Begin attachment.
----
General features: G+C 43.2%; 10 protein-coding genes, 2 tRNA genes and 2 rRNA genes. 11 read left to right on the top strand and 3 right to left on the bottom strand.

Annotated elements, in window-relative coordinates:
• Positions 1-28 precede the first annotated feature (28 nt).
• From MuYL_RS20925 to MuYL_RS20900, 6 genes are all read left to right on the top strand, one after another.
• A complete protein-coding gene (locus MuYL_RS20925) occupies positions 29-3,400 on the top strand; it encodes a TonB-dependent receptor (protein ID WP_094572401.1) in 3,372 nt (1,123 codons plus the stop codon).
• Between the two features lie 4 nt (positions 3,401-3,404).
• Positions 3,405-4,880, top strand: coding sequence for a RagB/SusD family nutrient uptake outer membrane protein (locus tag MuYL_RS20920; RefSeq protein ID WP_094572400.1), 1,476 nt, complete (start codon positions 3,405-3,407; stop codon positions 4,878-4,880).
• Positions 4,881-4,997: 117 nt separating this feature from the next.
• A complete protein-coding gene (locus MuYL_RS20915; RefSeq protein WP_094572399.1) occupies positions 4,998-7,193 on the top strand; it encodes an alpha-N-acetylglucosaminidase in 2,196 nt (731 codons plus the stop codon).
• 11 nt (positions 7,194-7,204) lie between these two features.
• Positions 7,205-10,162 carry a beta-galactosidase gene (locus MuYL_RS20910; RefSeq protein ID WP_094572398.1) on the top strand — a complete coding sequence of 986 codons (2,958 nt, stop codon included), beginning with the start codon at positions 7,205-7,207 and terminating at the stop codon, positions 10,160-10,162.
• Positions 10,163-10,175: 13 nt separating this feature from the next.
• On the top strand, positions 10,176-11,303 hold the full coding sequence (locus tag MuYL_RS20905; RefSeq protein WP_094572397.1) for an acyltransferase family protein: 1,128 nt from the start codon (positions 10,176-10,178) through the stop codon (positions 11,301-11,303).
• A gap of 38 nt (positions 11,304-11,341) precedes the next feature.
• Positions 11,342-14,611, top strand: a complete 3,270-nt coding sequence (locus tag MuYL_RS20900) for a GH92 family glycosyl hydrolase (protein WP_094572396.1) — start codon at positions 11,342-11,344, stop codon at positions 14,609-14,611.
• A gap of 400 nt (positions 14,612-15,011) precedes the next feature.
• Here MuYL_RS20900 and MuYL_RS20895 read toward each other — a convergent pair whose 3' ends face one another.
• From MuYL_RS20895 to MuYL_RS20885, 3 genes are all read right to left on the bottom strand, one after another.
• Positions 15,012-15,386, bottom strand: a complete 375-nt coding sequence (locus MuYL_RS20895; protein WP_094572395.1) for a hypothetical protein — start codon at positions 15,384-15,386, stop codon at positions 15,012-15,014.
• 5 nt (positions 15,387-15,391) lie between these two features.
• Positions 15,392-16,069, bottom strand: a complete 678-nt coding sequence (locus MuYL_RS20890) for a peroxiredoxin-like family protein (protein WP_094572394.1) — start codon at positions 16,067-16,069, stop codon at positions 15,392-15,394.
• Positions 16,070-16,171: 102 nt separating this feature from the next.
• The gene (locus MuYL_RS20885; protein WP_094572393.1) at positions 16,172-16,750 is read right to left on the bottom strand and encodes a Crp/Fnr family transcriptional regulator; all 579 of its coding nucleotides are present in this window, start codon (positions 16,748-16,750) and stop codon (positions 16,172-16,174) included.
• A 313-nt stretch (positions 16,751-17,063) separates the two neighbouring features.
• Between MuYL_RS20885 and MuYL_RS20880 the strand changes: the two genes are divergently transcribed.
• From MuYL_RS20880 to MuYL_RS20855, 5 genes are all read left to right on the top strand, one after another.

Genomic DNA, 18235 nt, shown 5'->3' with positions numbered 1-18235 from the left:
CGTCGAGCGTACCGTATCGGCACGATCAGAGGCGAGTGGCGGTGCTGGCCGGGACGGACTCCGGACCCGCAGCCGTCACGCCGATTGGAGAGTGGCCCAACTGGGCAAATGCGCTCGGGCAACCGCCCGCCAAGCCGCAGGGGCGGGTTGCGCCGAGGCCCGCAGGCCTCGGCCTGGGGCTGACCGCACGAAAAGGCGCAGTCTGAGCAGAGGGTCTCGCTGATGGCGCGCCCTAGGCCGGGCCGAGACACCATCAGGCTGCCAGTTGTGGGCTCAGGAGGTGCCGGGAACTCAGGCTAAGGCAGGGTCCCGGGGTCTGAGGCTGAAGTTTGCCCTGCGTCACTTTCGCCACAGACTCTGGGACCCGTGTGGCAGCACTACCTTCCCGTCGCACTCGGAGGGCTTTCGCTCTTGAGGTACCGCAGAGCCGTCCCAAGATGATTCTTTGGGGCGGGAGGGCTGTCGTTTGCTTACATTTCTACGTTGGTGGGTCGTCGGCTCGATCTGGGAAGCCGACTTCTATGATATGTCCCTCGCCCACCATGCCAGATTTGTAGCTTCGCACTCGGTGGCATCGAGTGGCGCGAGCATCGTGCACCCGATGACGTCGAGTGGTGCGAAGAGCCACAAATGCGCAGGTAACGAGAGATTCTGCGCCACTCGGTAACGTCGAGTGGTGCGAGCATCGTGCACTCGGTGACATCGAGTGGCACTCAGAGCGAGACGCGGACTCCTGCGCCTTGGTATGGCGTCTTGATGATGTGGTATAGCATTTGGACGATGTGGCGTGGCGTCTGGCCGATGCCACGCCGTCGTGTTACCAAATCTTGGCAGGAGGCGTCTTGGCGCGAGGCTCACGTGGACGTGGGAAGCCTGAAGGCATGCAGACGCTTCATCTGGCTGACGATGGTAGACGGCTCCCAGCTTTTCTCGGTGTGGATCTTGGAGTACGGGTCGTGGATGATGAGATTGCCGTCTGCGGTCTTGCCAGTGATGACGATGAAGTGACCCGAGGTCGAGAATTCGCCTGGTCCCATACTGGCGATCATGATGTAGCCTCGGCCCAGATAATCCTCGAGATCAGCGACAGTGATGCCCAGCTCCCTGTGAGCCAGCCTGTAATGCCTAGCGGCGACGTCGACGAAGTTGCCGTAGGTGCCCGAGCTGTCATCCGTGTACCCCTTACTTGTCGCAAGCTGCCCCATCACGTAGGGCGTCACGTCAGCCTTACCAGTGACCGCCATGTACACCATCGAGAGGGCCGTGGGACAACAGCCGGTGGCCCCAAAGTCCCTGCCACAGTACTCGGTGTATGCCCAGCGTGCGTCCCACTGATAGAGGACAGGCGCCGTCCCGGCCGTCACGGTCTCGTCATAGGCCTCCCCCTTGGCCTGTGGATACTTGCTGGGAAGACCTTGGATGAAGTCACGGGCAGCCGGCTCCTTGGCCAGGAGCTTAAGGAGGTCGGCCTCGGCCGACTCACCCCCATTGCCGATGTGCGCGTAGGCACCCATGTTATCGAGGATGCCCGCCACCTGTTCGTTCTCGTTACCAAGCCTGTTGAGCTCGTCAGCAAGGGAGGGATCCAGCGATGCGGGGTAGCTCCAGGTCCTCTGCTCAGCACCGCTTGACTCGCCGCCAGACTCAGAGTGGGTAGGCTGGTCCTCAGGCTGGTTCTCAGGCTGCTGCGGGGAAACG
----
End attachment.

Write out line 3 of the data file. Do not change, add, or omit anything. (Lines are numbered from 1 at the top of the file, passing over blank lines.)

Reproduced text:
• Positions 1-28 precede the first annotated feature (28 nt).